According to apple-history.com, the most recent MacBook Pros are capable of running 10.5, but it has to be at least 10.5.7. Your retail Leopard disks are probably of an older minor release (maybe even 10.5.0).
Boot from Your Backup
If you have a bootable backup of your previous (at least 10.5.7) OS that your ran on your previous Mac, then you should be able to boot that. If you do not have such a backup, resolve to start making them as soon as you get your new system running (I use SuperDuper!, but Carbon Copy Cloner also seems to do a good job).
or Install via Another Machine with Target Disk Mode
Without an already-installed 10.5.7 (or better), you will (temporarily) need another machine that can boot your Loepard DVD.
- Start your temporary machine with the Leopard DVD (hold down C while booting or hold down Option and choose the DVD from the menu).
- Start your new MacBook Pro in FireWire Target Disk Mode (hold down T while
booting, or click the “Target Disk Mode…” button in the Startup Disk preference pane of System Preferences).
- Connect your MacBook Pro to the temporary machine with a FireWire cable.
- Install from the DVD onto the partition on your MacBook Pro.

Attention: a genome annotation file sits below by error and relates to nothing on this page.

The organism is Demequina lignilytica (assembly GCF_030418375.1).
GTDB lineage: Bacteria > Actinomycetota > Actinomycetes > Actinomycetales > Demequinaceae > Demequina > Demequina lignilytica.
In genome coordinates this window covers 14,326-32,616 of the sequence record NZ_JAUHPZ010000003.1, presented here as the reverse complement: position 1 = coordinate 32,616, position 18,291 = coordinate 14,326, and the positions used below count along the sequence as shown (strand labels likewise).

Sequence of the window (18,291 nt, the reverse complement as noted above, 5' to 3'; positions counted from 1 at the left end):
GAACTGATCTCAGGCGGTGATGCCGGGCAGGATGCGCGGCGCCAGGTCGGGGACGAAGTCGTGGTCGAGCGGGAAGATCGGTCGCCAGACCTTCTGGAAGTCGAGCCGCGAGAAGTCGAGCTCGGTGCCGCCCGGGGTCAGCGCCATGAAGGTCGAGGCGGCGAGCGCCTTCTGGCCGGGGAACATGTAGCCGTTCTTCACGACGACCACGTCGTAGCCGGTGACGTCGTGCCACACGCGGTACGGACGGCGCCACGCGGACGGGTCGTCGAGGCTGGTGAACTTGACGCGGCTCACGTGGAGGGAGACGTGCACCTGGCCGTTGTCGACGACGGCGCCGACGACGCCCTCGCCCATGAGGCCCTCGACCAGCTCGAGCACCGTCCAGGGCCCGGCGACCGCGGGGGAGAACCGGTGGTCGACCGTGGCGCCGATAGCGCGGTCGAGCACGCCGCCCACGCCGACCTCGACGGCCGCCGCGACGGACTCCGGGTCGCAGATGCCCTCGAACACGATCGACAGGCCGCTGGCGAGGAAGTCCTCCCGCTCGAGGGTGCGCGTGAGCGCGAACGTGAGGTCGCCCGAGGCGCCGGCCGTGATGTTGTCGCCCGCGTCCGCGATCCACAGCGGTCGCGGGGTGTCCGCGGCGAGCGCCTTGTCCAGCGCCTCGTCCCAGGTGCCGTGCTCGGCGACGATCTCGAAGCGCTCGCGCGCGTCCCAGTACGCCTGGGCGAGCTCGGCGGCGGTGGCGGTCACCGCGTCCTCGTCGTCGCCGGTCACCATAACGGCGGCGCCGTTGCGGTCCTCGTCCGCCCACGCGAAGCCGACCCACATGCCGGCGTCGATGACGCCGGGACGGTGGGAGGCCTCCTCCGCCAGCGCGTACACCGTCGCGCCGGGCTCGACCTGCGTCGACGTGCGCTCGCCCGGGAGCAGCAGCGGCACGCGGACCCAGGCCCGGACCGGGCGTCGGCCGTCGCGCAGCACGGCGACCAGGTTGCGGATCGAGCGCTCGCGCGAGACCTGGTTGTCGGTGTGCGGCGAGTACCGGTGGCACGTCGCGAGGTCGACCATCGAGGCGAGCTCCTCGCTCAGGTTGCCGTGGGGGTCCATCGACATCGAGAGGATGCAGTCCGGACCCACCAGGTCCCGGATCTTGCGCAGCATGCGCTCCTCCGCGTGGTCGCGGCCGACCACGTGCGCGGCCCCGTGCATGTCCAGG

- Be sure not to install onto any of the temporary machine's partitions!
- Boot the temporary machine off the newly installed Loepard partition.
- Run Software Update to install the latest updates, or at the very least, the 10.5.8 update.
- If you are lucky, your MacBook Pro should now be able to boot from its Leopard partition.
- Shutdown the temporary machine.
- Restart your MacBook Pro, holding down Option choose the Leopard partition from the boot menu.
- Use System Preferences's Startup Disk preference pane to choose the Leopard partition for subsequent boots.
Why Can't You Just Boot the Leopard Install DVD?
In general, new Macs may not be able to boot older OS releases (either major, like you want, or even minor). This is due to the fact that the new hardware requires new drivers that are only included in the special build that the machine comes with (also later included in subsequent minor releases). You can try to find a machine that originally came with 10.5 (apple-history.com might be useful). For critical systems, it is a good idea to have a hardware backup (of similar vintage) in addition to your bootable system backup and data backups.